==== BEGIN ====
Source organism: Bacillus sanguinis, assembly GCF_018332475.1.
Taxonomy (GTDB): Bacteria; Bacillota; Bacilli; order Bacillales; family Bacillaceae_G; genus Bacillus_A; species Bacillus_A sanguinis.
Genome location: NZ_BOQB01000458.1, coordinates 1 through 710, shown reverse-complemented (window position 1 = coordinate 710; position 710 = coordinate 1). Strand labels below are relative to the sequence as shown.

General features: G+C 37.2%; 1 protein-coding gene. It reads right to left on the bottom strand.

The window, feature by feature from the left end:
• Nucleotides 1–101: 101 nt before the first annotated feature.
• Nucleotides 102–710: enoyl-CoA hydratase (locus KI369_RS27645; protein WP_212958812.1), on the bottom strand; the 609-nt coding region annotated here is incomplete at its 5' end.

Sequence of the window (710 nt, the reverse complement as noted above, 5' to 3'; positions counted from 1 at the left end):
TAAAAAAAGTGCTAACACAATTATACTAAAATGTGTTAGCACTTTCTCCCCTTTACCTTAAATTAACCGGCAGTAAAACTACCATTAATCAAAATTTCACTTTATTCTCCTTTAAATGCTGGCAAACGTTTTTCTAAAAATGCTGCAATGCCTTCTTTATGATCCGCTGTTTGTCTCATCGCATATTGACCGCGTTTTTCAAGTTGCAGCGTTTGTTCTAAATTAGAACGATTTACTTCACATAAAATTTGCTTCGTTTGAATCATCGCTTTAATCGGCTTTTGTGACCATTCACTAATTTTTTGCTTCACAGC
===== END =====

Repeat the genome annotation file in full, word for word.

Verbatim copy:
Source organism: Bacillus sanguinis, assembly GCF_018332475.1.
Taxonomy (GTDB): Bacteria; Bacillota; Bacilli; order Bacillales; family Bacillaceae_G; genus Bacillus_A; species Bacillus_A sanguinis.
Genome location: NZ_BOQB01000458.1, coordinates 1 through 710, shown reverse-complemented (window position 1 = coordinate 710; position 710 = coordinate 1). Strand labels below are relative to the sequence as shown.

General features: G+C 37.2%; 1 protein-coding gene. It reads right to left on the bottom strand.

The window, feature by feature from the left end:
• Nucleotides 1–101: 101 nt before the first annotated feature.
• Nucleotides 102–710: enoyl-CoA hydratase (locus KI369_RS27645; protein WP_212958812.1), on the bottom strand; the 609-nt coding region annotated here is incomplete at its 5' end.

Sequence of the window (710 nt, the reverse complement as noted above, 5' to 3'; positions counted from 1 at the left end):
TAAAAAAAGTGCTAACACAATTATACTAAAATGTGTTAGCACTTTCTCCCCTTTACCTTAAATTAACCGGCAGTAAAACTACCATTAATCAAAATTTCACTTTATTCTCCTTTAAATGCTGGCAAACGTTTTTCTAAAAATGCTGCAATGCCTTCTTTATGATCCGCTGTTTGTCTCATCGCATATTGACCGCGTTTTTCAAGTTGCAGCGTTTGTTCTAAATTAGAACGATTTACTTCACATAAAATTTGCTTCGTTTGAATCATCGCTTTAATCGGCTTTTGTGACCATTCACTAATTTTTTGCTTCACAGC